IT WAS IN the steam room at the Sands hotel that he discovered he’d made it into Sinatra’s inner circle. Frank was staying at the hotel and randomly decided, as was his way, that he would own the place for the next two weeks. “No strangers!’”
“Jilly said to me, ‘Come on down. We shave. We have chicken soup down there until Frank is ready to go on.’ So it was just a jam session, chit chat. But when Sinatra looks at the owner and says, ‘I thought that I told you I want this place for the next two weeks. Who are those two guys under the sheets?’ ‘Oh, Mr. Sinatra, those are the Righteous Brothers.’ ‘Rights brothers, wrong brothers, get them the fuck out of here.’ I turned to Jilly and I said, ‘Hey, I’ll see you later,’ and I’m ready to leave. He said, ‘Where you going, Joey?’”
After First Deadly Sin, he started working with Mr. Sinatra privately. It would be: “‘Joe, I’m having dinner with the Rockefellers tonight.’ So after the set he would go home, take a shower and then I would put the piece [back] on for him.”
The timing couldn’t have been better. The ’80s were the gilded decade of the toupee trade.
The boom years were followed by a tremendous bust, says Andrew Wright, CEO of one the country’s biggest wholesalers of prefabricated … “hair grafts, please, not hairpiece.” He spoke on the condition that I not mention the name of his company, which is based out of Fort Lauderdale. Gone are the days of brand-name recognition, let alone acknowledging the wig’s legitimate right to exist. The hairpiece took a bath in the early ’90s. It was the dawn of a new absolutism: Two options: Own it à la Bruce Willis in Die Hard, or shave it. Anything in between is the province of pathetic freaks, sexual deviants and—perish the thought!—extremely vain men. The catalyst was the advent of the shave-it option. “The Michael Jordan moment or whatever you want to call it,” Mr. Wright said.
What about transplants? Mr. Paris has tried them, but doesn’t recommend.
“They went too deep and they hit a nerve. It’s a little bee sting. The bee that stung me was the size of Cleveland. I went”—he moaned—“from the pain. If my girlfriend hadn’t been standing by there, I would’ve screamed, but I just pressed my head against the table and bit the bullet. It’s a band-aid on a hemorrhage.”
His is a finer art.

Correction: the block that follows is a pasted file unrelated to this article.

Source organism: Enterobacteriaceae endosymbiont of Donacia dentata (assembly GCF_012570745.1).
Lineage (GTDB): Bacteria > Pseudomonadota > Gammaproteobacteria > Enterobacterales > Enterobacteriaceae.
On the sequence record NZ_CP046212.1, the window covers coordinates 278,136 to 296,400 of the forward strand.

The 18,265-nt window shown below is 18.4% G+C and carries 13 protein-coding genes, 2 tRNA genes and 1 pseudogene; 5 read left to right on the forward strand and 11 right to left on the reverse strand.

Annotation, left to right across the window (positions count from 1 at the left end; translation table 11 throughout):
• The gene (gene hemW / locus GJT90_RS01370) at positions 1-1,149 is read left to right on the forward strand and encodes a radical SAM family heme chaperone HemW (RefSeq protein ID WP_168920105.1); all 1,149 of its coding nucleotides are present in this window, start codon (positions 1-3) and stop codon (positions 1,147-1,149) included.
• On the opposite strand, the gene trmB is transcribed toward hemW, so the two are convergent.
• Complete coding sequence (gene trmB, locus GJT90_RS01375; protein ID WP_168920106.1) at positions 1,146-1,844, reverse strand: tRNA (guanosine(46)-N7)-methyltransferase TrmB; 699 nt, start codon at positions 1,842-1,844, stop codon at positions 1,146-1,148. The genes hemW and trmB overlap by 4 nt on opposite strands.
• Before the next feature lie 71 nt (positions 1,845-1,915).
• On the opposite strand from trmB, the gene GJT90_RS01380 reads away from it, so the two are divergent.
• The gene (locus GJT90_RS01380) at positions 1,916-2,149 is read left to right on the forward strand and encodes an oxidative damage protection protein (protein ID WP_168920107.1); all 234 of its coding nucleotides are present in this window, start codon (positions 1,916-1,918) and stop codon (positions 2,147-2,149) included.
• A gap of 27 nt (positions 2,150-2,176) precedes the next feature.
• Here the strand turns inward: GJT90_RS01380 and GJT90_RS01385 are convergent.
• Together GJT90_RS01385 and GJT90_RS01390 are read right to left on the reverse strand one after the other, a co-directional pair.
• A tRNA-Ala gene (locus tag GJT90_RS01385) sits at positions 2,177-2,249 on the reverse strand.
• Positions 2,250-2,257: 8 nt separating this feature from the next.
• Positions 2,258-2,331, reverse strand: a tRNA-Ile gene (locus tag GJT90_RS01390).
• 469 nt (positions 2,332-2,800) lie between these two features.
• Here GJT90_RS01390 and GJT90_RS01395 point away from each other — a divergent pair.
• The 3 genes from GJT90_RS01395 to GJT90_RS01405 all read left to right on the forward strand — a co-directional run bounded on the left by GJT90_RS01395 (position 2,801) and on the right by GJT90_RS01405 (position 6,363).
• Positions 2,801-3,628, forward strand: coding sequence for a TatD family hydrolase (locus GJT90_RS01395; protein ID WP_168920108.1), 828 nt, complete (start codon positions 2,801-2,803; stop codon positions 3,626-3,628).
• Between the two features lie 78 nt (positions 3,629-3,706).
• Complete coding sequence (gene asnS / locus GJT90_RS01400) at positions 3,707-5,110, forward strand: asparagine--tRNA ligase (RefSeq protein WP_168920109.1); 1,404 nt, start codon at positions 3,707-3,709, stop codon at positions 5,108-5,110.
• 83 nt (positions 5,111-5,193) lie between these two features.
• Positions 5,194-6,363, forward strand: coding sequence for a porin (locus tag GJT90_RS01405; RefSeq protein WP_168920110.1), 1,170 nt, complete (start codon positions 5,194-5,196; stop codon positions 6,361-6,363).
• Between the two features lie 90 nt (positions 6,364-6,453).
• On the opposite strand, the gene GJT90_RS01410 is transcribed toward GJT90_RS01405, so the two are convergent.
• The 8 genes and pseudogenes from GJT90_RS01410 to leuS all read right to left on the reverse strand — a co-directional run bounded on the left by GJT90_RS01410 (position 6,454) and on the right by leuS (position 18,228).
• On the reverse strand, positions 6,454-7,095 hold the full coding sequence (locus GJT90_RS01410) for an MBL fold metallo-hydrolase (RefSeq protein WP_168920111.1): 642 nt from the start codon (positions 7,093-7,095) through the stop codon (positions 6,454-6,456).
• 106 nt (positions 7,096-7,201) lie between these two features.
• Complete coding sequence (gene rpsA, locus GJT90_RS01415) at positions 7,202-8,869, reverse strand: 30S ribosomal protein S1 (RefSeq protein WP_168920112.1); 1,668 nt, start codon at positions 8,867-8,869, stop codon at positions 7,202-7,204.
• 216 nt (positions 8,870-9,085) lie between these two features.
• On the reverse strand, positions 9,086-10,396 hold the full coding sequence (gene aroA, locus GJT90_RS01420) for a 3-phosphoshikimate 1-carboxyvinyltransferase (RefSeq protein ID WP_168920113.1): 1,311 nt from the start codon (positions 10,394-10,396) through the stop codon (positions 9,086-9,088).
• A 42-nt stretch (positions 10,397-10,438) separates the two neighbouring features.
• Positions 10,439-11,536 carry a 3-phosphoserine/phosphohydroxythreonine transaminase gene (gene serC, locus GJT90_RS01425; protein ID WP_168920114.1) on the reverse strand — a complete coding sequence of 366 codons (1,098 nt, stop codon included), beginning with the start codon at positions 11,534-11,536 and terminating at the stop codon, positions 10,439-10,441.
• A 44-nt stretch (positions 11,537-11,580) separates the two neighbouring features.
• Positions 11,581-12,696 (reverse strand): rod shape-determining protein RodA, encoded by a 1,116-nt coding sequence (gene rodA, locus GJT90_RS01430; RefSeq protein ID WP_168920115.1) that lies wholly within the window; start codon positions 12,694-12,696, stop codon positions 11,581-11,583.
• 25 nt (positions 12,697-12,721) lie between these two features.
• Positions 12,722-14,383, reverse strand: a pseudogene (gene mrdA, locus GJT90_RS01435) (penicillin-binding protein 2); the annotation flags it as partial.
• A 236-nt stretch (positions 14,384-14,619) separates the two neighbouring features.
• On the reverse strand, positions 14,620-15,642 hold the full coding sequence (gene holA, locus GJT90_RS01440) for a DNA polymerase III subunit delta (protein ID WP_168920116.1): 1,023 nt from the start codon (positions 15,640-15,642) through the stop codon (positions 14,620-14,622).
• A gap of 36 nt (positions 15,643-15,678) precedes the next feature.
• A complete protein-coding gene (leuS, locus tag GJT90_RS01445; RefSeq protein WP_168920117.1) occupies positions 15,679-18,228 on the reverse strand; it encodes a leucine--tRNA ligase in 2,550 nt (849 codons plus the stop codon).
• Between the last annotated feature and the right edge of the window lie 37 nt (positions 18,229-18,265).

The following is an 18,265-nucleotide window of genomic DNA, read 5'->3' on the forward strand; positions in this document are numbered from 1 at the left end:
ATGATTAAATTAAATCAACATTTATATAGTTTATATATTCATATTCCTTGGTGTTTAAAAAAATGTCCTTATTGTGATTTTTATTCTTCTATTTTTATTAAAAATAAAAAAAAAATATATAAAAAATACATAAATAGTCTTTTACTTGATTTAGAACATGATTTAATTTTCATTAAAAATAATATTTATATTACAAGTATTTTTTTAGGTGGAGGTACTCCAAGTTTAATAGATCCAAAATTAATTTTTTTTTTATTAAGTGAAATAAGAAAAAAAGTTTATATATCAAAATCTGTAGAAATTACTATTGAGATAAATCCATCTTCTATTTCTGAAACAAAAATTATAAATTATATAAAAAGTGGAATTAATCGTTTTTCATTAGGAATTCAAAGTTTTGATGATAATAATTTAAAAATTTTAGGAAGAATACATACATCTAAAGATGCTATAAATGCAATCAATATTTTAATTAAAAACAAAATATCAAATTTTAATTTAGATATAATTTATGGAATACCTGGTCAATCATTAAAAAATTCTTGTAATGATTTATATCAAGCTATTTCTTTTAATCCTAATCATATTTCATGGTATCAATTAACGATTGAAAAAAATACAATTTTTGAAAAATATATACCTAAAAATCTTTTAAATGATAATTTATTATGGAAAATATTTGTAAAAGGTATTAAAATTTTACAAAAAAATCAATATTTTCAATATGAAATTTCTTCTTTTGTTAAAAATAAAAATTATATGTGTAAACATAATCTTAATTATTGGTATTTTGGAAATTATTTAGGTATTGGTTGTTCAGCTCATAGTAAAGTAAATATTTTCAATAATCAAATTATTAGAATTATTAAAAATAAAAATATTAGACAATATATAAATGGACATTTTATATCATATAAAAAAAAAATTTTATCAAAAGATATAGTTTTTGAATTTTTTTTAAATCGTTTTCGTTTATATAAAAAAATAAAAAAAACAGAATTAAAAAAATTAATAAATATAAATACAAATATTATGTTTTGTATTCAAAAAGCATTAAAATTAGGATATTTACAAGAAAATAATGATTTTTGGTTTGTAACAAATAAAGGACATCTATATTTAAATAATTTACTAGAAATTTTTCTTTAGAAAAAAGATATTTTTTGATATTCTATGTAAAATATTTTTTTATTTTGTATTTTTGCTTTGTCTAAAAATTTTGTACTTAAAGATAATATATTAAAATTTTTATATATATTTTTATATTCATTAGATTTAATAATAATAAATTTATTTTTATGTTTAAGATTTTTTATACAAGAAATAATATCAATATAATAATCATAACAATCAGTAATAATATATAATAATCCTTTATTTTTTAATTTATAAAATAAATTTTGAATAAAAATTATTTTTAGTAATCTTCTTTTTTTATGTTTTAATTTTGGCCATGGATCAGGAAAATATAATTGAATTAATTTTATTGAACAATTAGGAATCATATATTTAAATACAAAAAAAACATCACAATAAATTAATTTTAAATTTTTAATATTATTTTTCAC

“When you raise your eyebrows and frown, that actually tells you where your hairline used to be. That’s what we trace, and we put two small laced pieces, made out of angora. It’s very simple. You don’t have to shave your whole head to get the look that you want.”
He has nothing but scorn for the ready-made rugs. “Like, ‘Give me one 7 by 9, one 7 by 10.’ They pull it out of a box and tell the guy ‘ready in three weeks.’ That’s what they’re getting away with. There was actually a Web site, hairclubsucks.com. Just horrible how they’re ripping people off. But a word to the wise is that if they took a measurement of your head, when you go to pick up your hairpiece, place the measurement, the custom measurement that they took, and put it into the hairpiece. It better be like a fingerprint. If not, you know that they’re selling you a stock item.”
Mr. Paris understands that his trade has a certain … stigma. “Let’s put it to you this way: If I said to you ‘toupee,’ what kind of image do you conjure up? Heil Hitler, right? Something that you can spot right away.”
He did not do Hitler’s toupee. He did do King Hassan II of Morocco and Chris Meloni of Law and Order.
Mr. Paris plunked his own soft and flimsy unit into my hand.
“If you want to, I think a little eyebrow in each corner would work well on,” he said, leaning in for a closer look. Why not, no one will notice, just look at his own seamless situation. “Does it look like a hairpiece? If it does you should tell me. … There isn’t a guy who literally doesn’t want a full head of hair. He’s not looking to be a George Clooney. Not at all. He just wants to be himself.”